Control Of Skin Blood Flow By Whole Body And Local Skin Cooling In Exercising Humans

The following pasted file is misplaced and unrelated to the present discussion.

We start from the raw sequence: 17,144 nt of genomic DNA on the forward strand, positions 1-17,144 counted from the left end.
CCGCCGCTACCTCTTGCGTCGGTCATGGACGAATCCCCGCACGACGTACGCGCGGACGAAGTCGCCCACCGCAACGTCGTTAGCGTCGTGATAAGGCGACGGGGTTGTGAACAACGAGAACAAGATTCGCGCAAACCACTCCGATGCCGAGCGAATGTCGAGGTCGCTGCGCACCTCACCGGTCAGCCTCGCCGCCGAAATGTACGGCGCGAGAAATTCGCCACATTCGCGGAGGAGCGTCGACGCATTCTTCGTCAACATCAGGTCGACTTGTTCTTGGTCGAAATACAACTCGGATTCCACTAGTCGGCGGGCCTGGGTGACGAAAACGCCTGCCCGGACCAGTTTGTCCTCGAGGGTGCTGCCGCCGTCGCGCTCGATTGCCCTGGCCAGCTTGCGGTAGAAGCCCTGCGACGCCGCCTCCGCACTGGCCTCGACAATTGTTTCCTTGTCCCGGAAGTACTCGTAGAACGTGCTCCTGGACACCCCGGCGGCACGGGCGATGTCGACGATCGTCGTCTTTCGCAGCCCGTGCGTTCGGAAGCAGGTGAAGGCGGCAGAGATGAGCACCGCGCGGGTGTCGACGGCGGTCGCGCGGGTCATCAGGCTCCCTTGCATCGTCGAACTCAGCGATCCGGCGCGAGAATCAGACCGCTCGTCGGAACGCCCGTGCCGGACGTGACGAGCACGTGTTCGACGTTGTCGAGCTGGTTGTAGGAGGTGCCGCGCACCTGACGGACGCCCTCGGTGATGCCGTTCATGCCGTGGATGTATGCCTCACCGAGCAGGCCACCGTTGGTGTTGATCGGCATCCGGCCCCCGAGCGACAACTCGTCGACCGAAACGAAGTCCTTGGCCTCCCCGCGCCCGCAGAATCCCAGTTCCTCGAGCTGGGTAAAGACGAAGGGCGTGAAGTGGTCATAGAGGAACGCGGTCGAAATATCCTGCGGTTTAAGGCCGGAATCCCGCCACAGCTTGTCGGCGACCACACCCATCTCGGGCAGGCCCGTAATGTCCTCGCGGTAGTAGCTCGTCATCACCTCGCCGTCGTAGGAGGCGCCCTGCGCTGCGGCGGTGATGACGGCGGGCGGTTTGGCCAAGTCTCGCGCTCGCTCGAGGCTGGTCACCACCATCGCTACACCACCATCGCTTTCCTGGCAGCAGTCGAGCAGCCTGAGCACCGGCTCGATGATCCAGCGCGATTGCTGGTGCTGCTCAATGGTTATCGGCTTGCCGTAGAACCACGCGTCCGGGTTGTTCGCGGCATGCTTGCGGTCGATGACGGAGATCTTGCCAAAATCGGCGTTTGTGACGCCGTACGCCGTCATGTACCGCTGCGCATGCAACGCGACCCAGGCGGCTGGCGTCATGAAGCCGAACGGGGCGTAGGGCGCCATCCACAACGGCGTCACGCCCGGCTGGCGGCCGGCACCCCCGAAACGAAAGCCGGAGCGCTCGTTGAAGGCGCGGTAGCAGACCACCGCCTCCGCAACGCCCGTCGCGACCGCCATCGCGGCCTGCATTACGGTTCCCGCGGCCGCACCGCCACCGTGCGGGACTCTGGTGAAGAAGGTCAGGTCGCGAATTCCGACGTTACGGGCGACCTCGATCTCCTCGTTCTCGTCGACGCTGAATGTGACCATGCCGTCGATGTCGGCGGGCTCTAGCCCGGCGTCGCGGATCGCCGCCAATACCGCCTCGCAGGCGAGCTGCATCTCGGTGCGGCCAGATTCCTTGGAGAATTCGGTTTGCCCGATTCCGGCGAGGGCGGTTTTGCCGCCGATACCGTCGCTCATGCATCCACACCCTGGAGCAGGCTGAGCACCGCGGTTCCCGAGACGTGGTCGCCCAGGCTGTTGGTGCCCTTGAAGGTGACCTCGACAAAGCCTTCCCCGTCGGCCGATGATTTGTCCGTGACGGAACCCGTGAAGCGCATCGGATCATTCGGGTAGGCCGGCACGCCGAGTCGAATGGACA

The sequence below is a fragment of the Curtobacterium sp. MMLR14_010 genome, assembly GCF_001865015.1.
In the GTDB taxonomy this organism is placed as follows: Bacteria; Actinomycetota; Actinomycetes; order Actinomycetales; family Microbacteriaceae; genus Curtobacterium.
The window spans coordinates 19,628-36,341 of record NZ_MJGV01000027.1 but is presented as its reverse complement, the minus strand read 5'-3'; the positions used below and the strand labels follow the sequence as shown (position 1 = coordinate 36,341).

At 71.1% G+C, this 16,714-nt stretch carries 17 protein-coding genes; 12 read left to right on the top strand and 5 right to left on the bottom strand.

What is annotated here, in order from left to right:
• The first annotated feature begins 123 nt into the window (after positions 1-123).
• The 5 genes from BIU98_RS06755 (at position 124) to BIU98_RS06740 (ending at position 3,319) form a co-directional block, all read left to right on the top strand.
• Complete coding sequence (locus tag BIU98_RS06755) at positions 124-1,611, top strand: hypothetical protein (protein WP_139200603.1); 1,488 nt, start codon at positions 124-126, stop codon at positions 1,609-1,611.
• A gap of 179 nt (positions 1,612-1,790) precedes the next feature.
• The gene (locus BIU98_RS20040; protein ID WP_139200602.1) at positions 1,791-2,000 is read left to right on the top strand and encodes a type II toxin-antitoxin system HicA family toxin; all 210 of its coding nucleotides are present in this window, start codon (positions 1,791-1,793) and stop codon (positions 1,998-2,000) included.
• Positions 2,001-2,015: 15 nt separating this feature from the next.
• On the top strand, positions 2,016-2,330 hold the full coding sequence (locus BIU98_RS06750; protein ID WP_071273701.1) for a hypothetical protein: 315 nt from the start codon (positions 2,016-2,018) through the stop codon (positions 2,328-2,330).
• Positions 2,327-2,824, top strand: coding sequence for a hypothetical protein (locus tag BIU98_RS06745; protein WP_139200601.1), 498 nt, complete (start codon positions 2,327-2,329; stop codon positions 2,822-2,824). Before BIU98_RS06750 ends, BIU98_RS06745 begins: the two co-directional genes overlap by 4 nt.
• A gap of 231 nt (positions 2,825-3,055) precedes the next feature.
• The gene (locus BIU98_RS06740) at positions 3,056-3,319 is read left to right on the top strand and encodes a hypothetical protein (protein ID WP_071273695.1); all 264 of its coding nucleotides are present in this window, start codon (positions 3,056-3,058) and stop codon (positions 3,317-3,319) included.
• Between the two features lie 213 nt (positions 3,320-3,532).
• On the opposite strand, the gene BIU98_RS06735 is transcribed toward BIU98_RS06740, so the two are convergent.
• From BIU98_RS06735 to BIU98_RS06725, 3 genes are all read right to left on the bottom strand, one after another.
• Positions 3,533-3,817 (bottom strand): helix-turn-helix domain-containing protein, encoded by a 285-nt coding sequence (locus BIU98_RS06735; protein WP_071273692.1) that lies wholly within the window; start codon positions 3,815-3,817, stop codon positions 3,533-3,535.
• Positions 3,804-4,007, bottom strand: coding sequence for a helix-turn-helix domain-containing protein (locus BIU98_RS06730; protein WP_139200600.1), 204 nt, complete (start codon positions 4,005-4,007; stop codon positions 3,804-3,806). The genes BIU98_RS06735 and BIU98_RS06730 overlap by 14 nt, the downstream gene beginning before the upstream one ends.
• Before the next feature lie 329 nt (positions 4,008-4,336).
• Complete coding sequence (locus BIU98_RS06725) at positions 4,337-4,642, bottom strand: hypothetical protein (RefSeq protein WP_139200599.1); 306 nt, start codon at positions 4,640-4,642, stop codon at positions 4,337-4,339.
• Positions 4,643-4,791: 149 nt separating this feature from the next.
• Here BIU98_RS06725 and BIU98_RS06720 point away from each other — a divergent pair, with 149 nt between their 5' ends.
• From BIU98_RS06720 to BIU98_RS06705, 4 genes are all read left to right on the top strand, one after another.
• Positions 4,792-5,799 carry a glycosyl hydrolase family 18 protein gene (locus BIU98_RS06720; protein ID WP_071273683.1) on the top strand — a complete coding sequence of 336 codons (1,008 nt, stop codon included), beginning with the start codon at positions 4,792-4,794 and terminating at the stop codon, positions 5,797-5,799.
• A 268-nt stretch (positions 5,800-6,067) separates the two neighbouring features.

We examined the independent roles of whole body skin temperature (Tsk) and tissue temperature (local temperature, Tloc) in the control of skin blood flow (SBF) during cooling and the roles of the vasoconstrictor (VC) and active vasodilator (AVD) systems in mediating these effects. SBF was monitored by laser-Doppler flowmetry (LDF) at untreated sites and sites with local VC blockade by pretreatment with bretylium (BT). Seven subjects underwent four sessions of moderate bicycle exercise (20-30 min duration) at neutral Tsk and Tloc (34 degrees C), neutral Tsk and cool Tloc (27 degrees C), low Tsk (28 degrees C) and neutral Tloc, and low Tsk and Tloc. Cutaneous vascular conductance (CVC; LDF/mean arterial pressure) was expressed relative to the maximum. Cool Tsk increased the threshold level of internal temperature at which CVC began to rise equally at BT-treated and untreated sites (P < 0.05). The rate of increase in CVC relative to internal temperature was reduced by local cooling. BT pretreatment partially reversed this effect (P < 0.05). Thus a cool environment results in reflex inhibition of the onset of AVD activity by cool Tsk and a reduced rate of increase in CVC due, in part, to norepinephrine release stimulated by cool Tloc.